Development of microsatellite markers for the  characterisation of Phaeoisariopsis griseola (bean angular leaf spot agent) populations in Central  America

https://doi.org/10.17221/10315-PPSCitation:Busogoro J.P., Duterme O., Lepoivre P. (2002): Development of microsatellite markers for the  characterisation of Phaeoisariopsis griseola (bean angular leaf spot agent) populations in Central  America. Plant Protect. Sci., 38: S35-S37.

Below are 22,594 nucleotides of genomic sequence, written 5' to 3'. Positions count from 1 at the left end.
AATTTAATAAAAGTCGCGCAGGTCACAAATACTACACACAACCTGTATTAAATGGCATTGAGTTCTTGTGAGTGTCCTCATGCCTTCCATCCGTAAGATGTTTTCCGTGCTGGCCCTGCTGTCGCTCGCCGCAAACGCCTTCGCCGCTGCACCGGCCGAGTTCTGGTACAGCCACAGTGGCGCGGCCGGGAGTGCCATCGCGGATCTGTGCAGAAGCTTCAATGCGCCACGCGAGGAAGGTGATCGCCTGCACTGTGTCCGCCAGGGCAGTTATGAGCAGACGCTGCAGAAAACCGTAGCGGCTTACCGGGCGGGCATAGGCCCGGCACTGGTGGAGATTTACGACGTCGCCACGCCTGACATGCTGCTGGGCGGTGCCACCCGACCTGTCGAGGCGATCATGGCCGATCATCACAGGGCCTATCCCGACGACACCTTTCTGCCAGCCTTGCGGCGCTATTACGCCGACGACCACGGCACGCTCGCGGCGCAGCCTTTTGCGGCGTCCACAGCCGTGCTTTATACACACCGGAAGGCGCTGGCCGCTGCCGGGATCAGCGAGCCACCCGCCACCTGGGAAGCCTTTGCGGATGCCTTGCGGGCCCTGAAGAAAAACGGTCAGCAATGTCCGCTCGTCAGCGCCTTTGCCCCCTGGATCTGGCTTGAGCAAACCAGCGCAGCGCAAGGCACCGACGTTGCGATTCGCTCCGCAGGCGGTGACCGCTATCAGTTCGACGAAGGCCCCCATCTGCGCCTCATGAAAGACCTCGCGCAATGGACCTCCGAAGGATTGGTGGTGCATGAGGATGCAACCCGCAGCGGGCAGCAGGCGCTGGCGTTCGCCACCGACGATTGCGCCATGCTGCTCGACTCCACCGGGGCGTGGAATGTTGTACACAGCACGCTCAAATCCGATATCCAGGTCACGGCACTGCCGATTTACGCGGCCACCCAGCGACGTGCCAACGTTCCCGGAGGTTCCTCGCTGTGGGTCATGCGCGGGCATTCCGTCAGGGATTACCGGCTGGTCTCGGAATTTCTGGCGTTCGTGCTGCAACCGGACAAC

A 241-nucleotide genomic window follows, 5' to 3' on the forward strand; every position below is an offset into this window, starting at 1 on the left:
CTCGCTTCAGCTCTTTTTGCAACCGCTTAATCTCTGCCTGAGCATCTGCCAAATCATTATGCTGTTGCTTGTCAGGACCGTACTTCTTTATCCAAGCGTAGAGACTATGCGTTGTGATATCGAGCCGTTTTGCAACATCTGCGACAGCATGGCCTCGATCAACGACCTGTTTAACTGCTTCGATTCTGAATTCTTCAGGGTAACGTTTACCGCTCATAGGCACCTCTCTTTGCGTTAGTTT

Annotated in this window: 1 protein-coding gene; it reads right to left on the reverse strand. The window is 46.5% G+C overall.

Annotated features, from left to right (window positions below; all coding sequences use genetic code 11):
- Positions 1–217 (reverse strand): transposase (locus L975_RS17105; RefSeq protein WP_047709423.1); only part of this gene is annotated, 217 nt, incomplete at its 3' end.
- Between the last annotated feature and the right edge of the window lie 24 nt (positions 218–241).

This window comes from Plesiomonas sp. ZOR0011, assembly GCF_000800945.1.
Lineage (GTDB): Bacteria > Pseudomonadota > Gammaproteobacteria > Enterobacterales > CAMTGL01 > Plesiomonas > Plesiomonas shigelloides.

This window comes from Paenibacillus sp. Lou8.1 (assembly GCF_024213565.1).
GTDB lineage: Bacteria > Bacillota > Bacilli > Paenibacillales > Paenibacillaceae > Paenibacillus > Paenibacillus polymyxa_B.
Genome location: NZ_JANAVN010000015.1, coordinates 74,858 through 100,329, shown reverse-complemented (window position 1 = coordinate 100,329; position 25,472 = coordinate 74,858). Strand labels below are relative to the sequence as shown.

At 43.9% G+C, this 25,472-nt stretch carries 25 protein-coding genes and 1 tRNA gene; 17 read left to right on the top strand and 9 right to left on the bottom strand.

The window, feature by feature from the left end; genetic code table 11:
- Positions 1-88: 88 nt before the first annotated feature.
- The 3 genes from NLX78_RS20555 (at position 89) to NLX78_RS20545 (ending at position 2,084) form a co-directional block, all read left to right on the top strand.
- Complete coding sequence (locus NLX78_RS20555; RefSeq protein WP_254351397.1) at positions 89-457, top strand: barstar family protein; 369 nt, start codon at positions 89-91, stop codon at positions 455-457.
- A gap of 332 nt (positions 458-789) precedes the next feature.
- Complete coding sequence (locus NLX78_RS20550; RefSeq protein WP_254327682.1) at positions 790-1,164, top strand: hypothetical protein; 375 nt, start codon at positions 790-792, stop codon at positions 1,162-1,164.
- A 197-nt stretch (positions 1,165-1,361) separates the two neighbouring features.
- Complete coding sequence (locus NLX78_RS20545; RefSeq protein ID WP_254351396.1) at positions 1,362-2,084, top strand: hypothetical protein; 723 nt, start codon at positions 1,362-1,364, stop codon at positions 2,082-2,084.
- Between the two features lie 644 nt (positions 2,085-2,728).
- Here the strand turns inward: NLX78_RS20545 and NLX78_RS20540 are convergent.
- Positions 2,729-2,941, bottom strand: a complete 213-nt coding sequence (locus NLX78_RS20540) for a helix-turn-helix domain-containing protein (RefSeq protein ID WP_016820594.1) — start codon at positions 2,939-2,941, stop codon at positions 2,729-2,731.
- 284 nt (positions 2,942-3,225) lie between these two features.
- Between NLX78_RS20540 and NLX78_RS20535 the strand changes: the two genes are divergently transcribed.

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Although several researches revealed an important diversity within Phaeoisariopsis griseola, the bean angular leaf spot (ALS) agent, no sexual recombination was already detected for this fungus. That apparent contradiction gave rise to the interest to develop codominant markers in order of a more precise analysis of the pathogen populations. Microsatellites were expected to allow characterising P. griseola populations in terms of allele frequencies. A genomic library was constructed by ligating DNA fragments, previously prepared by enzymatic restriction of total DNA of two pathogen strains, into a pZERO plasmid. After transformation of TOP 10F’ strains of E. coli with the recombinant plasmid, a total of 448 colonies were selected for zeocin resistance. The probe mixture [(GT)15, (GA)15, (GATA)8, (GTG)10], previously labelled with 32P, was used to screen the genomic library for the presence of microsatellite sequences. The vector DNA was then extracted from the positive colonies and sequenced. Based on the sequences, a first group of 10 microsatellite loci was identified and the corresponding primers designed. A size analysis using an ALF express system exhibited 3 polymophic microsatellites among a total of 4 loci already considered. The identification of other polymorphic microsatellites is continuing before a large scale analysis of our pathogen collection by using this new molecular tool developed for P. griseola.
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